“Which is a big part of it,” Eleanor said. “I also think you’re a stabilizing influence, a buffer between the two of them. But as much as you’ve been gone lately, they’ve had to deal with each other directly. It hasn’t gone well.”
“So you thought it would be better to handle things quietly,” Elizabeth said, “rather than have the incident make things even worse between them.” She could completely sympathize with Eleanor.
Eleanor’s eyes brightened, her gratitude obvious. “Exactly. Mother tends toward the sledgehammer approach to parenting. I should know; the hammer came down on me plenty of times before I finally decided to leave.”
“You’re being too hard on Gran.” William folded his arms across his chest. “She has high expectations, but she just wants to see us live up to our potential.”
“It’s different for you,” Eleanor said, sighing. “You’re the crown prince, just like your father was. Trust me, it’s hard growing up alongside that. You have no idea what a huge shadow you cast.”
“We’re getting off track,” Robert said in a testy voice. “Let’s debate family dynamics some other time.”
Eleanor shot an annoyed glance at her husband, but she took his advice. “Georgie returned the earrings, and the store banned her from shopping at any of their locations for a year. We made her donate the price of the earrings to charity out of her allowance. She worked some weekend shifts with us at the soup kitchen. And we required her to visit us a couple of days a week after school, partly to try to stop her from spending so much time with Courtney.”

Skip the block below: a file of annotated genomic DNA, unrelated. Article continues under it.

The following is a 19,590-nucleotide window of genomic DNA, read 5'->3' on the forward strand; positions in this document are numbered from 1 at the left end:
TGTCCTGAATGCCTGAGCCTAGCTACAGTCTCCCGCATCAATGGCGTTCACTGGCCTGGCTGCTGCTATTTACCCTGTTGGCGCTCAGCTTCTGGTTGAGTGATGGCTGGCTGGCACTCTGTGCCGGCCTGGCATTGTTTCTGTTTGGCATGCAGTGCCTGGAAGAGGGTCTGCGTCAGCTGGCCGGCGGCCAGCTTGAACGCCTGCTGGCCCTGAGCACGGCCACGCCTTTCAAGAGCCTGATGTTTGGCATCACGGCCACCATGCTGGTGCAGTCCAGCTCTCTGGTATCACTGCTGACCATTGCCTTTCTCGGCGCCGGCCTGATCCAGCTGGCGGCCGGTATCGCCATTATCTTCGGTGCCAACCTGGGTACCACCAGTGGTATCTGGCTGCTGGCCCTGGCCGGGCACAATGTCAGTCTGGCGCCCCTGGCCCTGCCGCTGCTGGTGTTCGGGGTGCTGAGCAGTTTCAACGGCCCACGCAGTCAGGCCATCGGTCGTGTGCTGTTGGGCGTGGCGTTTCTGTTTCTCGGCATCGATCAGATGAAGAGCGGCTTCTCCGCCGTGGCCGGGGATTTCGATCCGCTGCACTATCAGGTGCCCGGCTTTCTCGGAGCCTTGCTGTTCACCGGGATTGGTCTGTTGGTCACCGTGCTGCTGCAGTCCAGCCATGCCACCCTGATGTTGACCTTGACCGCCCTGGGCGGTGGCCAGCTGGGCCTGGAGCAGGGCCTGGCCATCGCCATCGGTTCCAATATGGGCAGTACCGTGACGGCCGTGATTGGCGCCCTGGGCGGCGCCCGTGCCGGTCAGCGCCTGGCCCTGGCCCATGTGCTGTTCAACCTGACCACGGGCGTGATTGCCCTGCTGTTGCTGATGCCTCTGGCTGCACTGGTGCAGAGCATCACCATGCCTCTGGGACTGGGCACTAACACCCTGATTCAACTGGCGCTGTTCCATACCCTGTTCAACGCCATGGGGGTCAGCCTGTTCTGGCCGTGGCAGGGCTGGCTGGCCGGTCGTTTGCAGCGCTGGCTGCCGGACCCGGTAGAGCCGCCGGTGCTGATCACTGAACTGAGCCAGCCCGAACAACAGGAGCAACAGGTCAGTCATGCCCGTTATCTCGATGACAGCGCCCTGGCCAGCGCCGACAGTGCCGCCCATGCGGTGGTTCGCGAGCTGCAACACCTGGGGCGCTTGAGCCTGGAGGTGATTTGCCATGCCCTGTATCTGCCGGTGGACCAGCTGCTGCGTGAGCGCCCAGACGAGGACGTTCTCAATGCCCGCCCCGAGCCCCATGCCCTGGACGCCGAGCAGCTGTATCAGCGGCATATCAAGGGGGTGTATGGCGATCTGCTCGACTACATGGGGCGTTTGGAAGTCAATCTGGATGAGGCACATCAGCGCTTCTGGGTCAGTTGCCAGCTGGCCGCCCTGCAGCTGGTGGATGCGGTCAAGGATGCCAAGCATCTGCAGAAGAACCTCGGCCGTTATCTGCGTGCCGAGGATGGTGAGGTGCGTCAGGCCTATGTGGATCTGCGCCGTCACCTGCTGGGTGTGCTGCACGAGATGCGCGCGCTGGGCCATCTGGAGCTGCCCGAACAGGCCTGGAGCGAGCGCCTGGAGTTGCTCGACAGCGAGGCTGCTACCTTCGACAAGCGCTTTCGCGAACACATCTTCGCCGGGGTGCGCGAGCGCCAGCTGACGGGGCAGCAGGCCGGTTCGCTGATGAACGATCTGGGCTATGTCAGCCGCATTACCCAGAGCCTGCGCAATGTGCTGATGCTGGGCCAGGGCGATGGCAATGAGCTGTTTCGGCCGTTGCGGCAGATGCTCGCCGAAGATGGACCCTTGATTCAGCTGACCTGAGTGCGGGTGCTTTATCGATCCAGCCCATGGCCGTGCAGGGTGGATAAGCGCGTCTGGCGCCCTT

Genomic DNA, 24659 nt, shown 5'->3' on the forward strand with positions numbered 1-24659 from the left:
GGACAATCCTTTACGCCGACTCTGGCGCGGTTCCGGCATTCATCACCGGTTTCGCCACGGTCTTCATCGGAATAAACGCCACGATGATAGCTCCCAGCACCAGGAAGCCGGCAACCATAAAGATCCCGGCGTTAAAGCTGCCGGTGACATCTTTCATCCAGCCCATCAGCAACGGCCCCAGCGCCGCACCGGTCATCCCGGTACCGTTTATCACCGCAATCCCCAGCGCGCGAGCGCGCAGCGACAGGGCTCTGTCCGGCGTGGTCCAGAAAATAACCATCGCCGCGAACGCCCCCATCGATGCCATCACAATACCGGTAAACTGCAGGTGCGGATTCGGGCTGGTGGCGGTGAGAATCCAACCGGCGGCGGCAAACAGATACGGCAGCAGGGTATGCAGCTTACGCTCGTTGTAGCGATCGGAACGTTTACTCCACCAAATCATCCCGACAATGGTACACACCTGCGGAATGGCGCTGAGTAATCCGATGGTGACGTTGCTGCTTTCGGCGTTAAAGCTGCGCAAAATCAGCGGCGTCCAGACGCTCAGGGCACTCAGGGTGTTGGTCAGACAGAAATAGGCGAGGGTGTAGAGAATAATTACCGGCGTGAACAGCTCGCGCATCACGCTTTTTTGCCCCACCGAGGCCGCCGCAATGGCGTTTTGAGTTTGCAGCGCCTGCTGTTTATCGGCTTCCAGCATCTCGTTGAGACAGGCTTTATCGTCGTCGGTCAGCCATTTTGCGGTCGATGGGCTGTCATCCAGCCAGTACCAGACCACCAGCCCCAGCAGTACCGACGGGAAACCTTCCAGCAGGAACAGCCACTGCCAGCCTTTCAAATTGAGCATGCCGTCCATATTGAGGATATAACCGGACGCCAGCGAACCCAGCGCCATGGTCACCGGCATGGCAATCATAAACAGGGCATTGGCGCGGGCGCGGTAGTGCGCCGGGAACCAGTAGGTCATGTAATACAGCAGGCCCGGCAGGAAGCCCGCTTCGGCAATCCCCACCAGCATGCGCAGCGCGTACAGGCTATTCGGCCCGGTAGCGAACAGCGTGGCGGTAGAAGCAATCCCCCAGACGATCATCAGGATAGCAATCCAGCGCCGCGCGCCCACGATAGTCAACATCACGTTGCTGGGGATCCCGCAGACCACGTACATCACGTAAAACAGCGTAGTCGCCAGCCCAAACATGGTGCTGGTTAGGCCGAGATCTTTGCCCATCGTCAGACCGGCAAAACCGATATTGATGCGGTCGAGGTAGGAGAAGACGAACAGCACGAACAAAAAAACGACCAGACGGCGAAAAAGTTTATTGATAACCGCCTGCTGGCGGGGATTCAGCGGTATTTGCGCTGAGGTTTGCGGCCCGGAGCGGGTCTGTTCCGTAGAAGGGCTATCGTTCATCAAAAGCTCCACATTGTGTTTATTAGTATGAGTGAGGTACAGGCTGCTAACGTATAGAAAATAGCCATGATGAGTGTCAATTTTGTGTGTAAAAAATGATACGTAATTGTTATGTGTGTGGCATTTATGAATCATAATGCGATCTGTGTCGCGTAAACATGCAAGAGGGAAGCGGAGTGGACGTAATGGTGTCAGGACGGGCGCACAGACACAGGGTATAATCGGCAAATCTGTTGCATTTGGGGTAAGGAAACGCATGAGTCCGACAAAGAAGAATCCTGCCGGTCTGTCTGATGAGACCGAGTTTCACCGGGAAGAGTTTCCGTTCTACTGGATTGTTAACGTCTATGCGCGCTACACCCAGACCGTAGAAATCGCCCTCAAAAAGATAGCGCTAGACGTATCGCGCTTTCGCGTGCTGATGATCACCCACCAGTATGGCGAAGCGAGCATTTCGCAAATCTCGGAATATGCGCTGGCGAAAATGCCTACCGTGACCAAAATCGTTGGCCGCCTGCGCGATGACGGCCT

“We thought she’d learned her lesson,” Robert added. “Obviously we were wrong.”
“Obviously.” Resentment flickered in William’s eyes. “And I’m sure Gran will have quite a bit to say about that.”
“Oh, she already has,” Eleanor retorted, her lips twisting into a grim smile, “and I know it’s only the beginning. All I can say is, we thought we were doing the right thing for everyone concerned.”
William stood slightly apart from the others, fiddling with his cufflinks. He shook his head. “This whole thing makes no sense. Georgie knows right from wrong. And besides, she has a credit card and a generous allowance. She doesn’t need to steal.”
“But—” Elizabeth and Eleanor began speaking at once. Their eyes met, and Eleanor nodded.
Elizabeth touched William’s arm, speaking gently. “Teenagers shoplift for lots of different reasons. Sometimes it’s about not having the money, but they also do it to rebel, or for attention. And the first time, she said she did it on a dare. Maybe Courtney pressured her into it this time, too.”